# A circle is tangent to the $y$-axis at $y=3$ and has one $x$-intercept at $x=1$. Find the other $x$-intercept

A circle is tangent to the $y$-axis at $y=3$ and has one $x$-intercept at $x=1$. Find the other $x$-intercept

Like previously mentioned, I'm not all too familiar with circles. So, I plotted the two points and I do not know the next step. I would guess to find the slope which is $-\dfrac{3}{1}$. But that doesn't seem right. I'm just taking a shot in the dark. If someone can tell me what to do next, or at least how to find the center that would be helpful. Please do not give me the answer.

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This is a really nice problem combining high-school geometry and basic algebra, should be given to all high-school students. –  Lubin Jul 21 '12 at 1:01

Let $(a,b)$ be the centre of the circle. Since the circle is tangent to the $y$-axis at $y=3$, we must have $b=3$; can you see why? Since the known $x$-intercept is positive, the circle must lie to the right of the $y$-axis, so $a$ is positive. Thus, $a$ is just the distance from the centre of the circle to the point $(0,3)$ on the circle, so $a$ is the radius of the circle. This means that the distance from the centre at $(a,b)$ to the $x$-intercept $(1,0)$ must be $a$. This information is enough to let you solve for $a$, and once you have that, it’s not hard to find the other $x$-intercept.

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That was quick :-) –  joriki Jul 20 '12 at 21:49
Not that you really need the votes for more rep =p –  Code-Guru Jul 20 '12 at 21:55
@Brian M. Scott is a genius! That's why. –  Austin Broussard Jul 20 '12 at 21:55
@Austin: No, just experienced. And I enjoy explaining things. –  Brian M. Scott Jul 20 '12 at 22:00
I haven't been on in a few days due to a few busy days. But I am back and still am in the process of solving this problem. So is all of the circle in the first quadrant? Which would make the center of the point in the first quadrant. –  Austin Broussard Jul 24 '12 at 3:52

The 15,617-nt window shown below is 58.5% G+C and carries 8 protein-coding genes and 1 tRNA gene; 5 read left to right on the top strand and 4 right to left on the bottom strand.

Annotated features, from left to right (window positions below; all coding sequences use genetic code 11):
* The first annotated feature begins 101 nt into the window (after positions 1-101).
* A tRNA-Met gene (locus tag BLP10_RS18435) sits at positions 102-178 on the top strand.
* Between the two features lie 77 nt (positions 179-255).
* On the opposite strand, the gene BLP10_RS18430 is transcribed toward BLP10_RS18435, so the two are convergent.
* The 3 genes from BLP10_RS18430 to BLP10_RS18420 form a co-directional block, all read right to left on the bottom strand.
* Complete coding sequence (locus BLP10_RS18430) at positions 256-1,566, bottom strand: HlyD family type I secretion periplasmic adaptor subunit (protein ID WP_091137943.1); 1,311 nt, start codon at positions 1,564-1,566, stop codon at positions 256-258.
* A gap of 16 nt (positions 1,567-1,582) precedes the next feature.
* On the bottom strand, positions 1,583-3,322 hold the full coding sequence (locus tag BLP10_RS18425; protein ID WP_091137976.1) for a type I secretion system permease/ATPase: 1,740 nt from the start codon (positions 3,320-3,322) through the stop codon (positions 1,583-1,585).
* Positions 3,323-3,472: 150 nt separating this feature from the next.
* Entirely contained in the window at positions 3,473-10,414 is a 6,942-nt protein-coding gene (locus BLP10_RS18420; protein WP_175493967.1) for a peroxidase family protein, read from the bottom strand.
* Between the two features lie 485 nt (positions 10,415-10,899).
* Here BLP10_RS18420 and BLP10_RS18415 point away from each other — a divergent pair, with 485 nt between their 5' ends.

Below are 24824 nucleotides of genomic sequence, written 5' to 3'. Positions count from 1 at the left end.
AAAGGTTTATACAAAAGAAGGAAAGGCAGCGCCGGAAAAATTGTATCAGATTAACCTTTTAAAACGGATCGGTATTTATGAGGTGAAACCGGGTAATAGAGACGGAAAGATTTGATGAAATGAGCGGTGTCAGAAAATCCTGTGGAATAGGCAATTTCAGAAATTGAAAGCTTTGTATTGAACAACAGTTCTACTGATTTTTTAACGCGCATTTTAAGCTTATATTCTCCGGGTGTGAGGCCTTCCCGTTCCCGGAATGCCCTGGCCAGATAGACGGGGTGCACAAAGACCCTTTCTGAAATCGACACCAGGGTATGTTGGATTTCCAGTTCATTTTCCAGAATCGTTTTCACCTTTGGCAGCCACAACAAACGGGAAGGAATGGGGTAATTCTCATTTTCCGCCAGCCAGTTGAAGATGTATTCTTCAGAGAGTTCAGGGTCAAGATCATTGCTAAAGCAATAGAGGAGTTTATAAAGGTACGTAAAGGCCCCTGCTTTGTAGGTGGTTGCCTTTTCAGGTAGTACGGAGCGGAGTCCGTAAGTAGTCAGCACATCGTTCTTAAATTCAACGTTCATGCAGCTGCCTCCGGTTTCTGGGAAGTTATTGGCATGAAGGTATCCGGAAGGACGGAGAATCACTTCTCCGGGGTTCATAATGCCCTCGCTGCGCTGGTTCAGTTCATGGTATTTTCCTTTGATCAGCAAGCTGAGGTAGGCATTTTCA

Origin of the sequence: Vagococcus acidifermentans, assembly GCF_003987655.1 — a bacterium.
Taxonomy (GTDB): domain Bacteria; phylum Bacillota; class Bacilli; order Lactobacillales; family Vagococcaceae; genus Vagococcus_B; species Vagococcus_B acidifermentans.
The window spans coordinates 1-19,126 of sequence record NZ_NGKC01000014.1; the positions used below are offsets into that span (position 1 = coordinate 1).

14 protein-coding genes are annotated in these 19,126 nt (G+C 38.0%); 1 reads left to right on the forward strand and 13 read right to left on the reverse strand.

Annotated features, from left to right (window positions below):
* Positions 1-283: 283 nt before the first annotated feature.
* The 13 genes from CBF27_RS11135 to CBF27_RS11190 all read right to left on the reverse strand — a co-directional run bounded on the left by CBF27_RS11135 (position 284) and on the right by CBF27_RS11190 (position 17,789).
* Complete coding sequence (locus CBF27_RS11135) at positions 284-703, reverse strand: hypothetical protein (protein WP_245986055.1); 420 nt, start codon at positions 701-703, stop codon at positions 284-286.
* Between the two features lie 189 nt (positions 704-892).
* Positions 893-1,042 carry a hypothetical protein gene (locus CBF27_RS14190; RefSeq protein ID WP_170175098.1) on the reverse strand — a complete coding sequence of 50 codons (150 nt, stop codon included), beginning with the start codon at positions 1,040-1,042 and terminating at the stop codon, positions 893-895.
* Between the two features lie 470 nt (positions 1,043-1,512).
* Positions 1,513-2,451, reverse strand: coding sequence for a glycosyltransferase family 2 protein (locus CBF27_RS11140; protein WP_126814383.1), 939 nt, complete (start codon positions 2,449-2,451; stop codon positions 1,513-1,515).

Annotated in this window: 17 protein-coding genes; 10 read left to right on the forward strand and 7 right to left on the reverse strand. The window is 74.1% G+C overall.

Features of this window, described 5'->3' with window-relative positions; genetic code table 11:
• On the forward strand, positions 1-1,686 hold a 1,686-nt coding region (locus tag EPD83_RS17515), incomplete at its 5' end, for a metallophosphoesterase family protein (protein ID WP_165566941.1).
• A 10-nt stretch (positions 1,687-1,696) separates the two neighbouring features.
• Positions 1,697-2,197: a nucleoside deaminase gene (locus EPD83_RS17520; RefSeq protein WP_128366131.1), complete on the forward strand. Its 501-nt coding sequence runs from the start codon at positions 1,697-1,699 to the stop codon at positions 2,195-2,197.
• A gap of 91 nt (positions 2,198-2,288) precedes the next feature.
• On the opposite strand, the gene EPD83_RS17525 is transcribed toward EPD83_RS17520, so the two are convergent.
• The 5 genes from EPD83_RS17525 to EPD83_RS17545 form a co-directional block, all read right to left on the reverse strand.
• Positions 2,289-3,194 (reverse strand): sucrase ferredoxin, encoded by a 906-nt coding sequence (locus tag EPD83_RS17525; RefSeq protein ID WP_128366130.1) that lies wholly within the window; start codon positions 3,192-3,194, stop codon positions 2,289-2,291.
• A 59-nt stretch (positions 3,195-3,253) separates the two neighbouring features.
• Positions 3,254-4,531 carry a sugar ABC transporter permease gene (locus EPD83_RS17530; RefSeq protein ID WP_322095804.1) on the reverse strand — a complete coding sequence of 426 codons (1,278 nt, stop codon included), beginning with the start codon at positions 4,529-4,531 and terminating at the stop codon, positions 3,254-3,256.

If (a,b) be the centre of the circle and radius=r and clearly the circle passes through (1,0)

then $r^2=(1-a)^2+b^2$

The equation of the circle $(x-a)^2+(y-b)^2=(1-a)^2+b^2$

The gradient of the circle at (x,y) = $\frac{dy}{dx} = \frac{(a-x)}{(y-b)}$

The gradient of the circle at (0,3) =$\frac{(a-0)}{(3-b)}$

As y-axis is tangent to the circle at (0,3) and its gradient is ∞, so b=3.

(i)The equation of the circle becomes $(x-a)^2+(y-3)^2=(1-a)^2+3^2$. As the circle passes through (0,3), $(0-a)^2+(3-3)^2=(1-a)^2+3^2$ =>a=5.

Or (ii) As the circle passes through (0,3), $r^2=(0-a)^2+(3-b)^2$, but $r^2=(1-a)^2+b^2$ =>a=3b-4 =>a=5

As any intersection of x-axis & the circle, (x,0)

=>$(x-a)^2+(0-b)^2=(1-a)^2+b^2$

=>x=1,2a-1.

So, the other x-intercept is 2(5)-1=9

Alternatively, the circle passes through (0,3), (1,0).

Let the equation of the circle : $x^2+y^2+2gx+2fy+c=0$

9+6f+c=0 and 1+2g+c=0.

Let the expected x-intercept be t, so the third point on the circle (t,0). So, $t^2+2gt+c=0$

So, t,1 are the roots of $s^2+2gs+c=0$

=>t+1=-2g and t.1=c

=>2g=-t-1 and c=t

As 9+6f+c=0, 2f=-$\frac{9+c}{3}$

So, the equation of the circle becomes $x^2+y^2-(t+1)x-\frac{9+t}{3}y+t=0$

The gradient of the circle at (x,y) = $\frac{dy}{dx} = \frac{3(2x-t-1)}{(9+t-6y)}$

The gradient of the circle at (0,3) =-$\frac{t+1}{t-9}$

As y-axis is tangent to the circle at (0,3) and its gradient is ∞, so t=9.

So, the other x-intercept is 9

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The question quite clearly says "Please do not give me the answer." –  Peter Phipps Jul 21 '12 at 14:51
Where should have I stopped? –  lab bhattacharjee Jul 22 '12 at 15:15
I also have not taken calculus yet or pre-calculus, so I know nothing of gradients. –  Austin Broussard Jul 24 '12 at 3:40